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Title: Pathways to coastal resiliency: The Adaptive Gradients Framework
Authors: Hamin, E.M
Abunnasr, Y
Dilthey, M.R
Judge, P.K
Kenney, M.A
Kirshen, P
Sheahan, T.C
DeGroot, D.J
Ryan, R.L
McAdoo, B.G 
Nurse, L
Buxton, J.A
Sutton-Grier, A.E
Albright, E.A
Marin, M.A
Fricke, R
Keywords: adaptive management
coastal zone
coastal zone management
cost-benefit analysis
environmental change
environmental restoration
greenhouse gas
sea level change
Issue Date: 2018
Citation: Hamin, E.M, Abunnasr, Y, Dilthey, M.R, Judge, P.K, Kenney, M.A, Kirshen, P, Sheahan, T.C, DeGroot, D.J, Ryan, R.L, McAdoo, B.G, Nurse, L, Buxton, J.A, Sutton-Grier, A.E, Albright, E.A, Marin, M.A, Fricke, R (2018). Pathways to coastal resiliency: The Adaptive Gradients Framework. Sustainability (Switzerland) 10 (8) : 2629. ScholarBank@NUS Repository.
Rights: Attribution 4.0 International
Abstract: Current and future climate-related coastal impacts such as catastrophic and repetitive flooding, hurricane intensity, and sea level rise necessitate a new approach to developing and managing coastal infrastructure. Traditional "hard" or "grey" engineering solutions are proving both expensive and inflexible in the face of a rapidly changing coastal environment. Hybrid solutions that incorporate natural, nature-based, structural, and non-structural features may better achieve a broad set of goals such as ecological enhancement, long-term adaptation, and social benefits, but broad consideration and uptake of these approaches has been slow. One barrier to the widespread implementation of hybrid solutions is the lack of a relatively quick but holistic evaluation framework that places these broader environmental and societal goals on equal footing with the more traditional goal of exposure reduction. To respond to this need, the Adaptive Gradients Framework was developed and pilot-tested as a qualitative, flexible, and collaborative process guide for organizations to understand, evaluate, and potentially select more diverse kinds of infrastructural responses. These responses would ideally include natural, nature-based, and regulatory/cultural approaches, as well as hybrid designs combining multiple approaches. It enables rapid expert review of project designs based on eight metrics called "gradients", which include exposure reduction, cost efficiency, institutional capacity, ecological enhancement, adaptation over time, greenhouse gas reduction, participatory process, and social benefits. The framework was conceptualized and developed in three phases: relevant factors and barriers were collected from practitioners and experts by survey; these factors were ranked by importance and used to develop the initial framework; several case studies were iteratively evaluated using this technique; and the framework was finalized for implementation. The article presents the framework and a pilot test of its application, along with resources that would enable wider application of the framework by practitioners and theorists. © 2018 by the authors.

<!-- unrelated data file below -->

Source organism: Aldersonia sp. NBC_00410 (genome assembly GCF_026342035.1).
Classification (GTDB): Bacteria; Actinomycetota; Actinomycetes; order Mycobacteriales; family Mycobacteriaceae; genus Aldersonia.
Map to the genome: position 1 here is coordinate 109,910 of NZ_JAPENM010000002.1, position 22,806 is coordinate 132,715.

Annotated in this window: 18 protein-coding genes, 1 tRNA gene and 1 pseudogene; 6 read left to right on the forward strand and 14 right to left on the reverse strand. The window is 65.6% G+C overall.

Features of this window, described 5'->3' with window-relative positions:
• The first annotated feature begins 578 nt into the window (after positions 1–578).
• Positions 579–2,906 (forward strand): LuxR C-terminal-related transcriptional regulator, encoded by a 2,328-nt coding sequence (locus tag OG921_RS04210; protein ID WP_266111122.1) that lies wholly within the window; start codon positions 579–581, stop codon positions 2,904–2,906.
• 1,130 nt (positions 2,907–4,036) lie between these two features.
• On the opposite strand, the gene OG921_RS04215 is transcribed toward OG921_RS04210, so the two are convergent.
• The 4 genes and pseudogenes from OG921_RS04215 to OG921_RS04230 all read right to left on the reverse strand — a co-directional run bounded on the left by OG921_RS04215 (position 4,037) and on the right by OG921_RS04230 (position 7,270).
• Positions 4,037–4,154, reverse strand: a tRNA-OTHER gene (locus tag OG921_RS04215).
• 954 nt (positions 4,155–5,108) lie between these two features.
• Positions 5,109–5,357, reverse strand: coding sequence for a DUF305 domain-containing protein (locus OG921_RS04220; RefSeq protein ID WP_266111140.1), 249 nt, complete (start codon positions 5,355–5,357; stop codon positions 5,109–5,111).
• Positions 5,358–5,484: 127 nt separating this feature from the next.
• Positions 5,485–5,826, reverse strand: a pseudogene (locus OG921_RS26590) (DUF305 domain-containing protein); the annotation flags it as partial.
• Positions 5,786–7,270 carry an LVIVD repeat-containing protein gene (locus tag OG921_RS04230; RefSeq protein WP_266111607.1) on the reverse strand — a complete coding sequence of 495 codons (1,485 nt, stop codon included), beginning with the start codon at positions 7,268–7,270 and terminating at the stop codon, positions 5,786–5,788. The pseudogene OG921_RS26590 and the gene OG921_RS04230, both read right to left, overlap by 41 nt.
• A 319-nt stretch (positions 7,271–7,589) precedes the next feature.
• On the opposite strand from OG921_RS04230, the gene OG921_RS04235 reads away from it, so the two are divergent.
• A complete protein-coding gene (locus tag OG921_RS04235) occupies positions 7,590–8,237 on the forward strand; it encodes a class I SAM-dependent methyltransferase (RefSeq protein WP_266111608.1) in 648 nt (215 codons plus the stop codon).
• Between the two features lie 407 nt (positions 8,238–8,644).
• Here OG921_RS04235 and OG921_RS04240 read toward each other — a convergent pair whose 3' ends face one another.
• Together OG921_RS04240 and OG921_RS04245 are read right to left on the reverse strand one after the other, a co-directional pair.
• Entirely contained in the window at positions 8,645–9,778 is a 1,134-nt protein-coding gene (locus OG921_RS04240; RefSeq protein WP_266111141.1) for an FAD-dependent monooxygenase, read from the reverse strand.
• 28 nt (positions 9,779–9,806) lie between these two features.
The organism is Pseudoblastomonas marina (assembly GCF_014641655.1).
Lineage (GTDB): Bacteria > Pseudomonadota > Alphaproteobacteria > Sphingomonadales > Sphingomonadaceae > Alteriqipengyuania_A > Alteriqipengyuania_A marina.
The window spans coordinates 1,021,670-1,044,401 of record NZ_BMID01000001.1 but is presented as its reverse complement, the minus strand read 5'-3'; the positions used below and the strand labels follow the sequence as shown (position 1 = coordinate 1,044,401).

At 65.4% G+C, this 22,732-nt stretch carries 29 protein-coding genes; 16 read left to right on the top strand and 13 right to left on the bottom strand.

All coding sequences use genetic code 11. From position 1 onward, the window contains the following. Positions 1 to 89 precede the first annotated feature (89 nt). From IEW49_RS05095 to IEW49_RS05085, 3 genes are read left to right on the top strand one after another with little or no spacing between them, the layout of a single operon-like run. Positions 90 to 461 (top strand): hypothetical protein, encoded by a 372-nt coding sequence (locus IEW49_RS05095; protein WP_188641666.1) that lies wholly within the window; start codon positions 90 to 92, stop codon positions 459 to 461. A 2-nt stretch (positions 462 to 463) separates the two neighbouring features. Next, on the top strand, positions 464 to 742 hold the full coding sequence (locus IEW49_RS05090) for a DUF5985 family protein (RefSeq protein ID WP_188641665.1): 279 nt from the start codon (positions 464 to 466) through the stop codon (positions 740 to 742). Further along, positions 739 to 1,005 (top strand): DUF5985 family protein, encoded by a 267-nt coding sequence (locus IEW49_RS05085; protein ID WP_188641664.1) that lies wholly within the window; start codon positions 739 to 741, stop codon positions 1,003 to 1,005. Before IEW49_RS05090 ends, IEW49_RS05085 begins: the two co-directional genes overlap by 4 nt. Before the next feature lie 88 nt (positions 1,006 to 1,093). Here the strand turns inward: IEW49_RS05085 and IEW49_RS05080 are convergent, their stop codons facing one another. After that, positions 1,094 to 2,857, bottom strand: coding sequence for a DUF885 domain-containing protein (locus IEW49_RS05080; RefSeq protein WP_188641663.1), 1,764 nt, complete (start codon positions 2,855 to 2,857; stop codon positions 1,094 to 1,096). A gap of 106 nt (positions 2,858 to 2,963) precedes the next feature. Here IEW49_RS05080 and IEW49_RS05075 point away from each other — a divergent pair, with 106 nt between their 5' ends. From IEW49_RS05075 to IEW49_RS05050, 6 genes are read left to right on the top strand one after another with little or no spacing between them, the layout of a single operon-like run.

Source Title: Sustainability (Switzerland)
ISSN: 20711050
DOI: 10.3390/su10082629
Rights: Attribution 4.0 International
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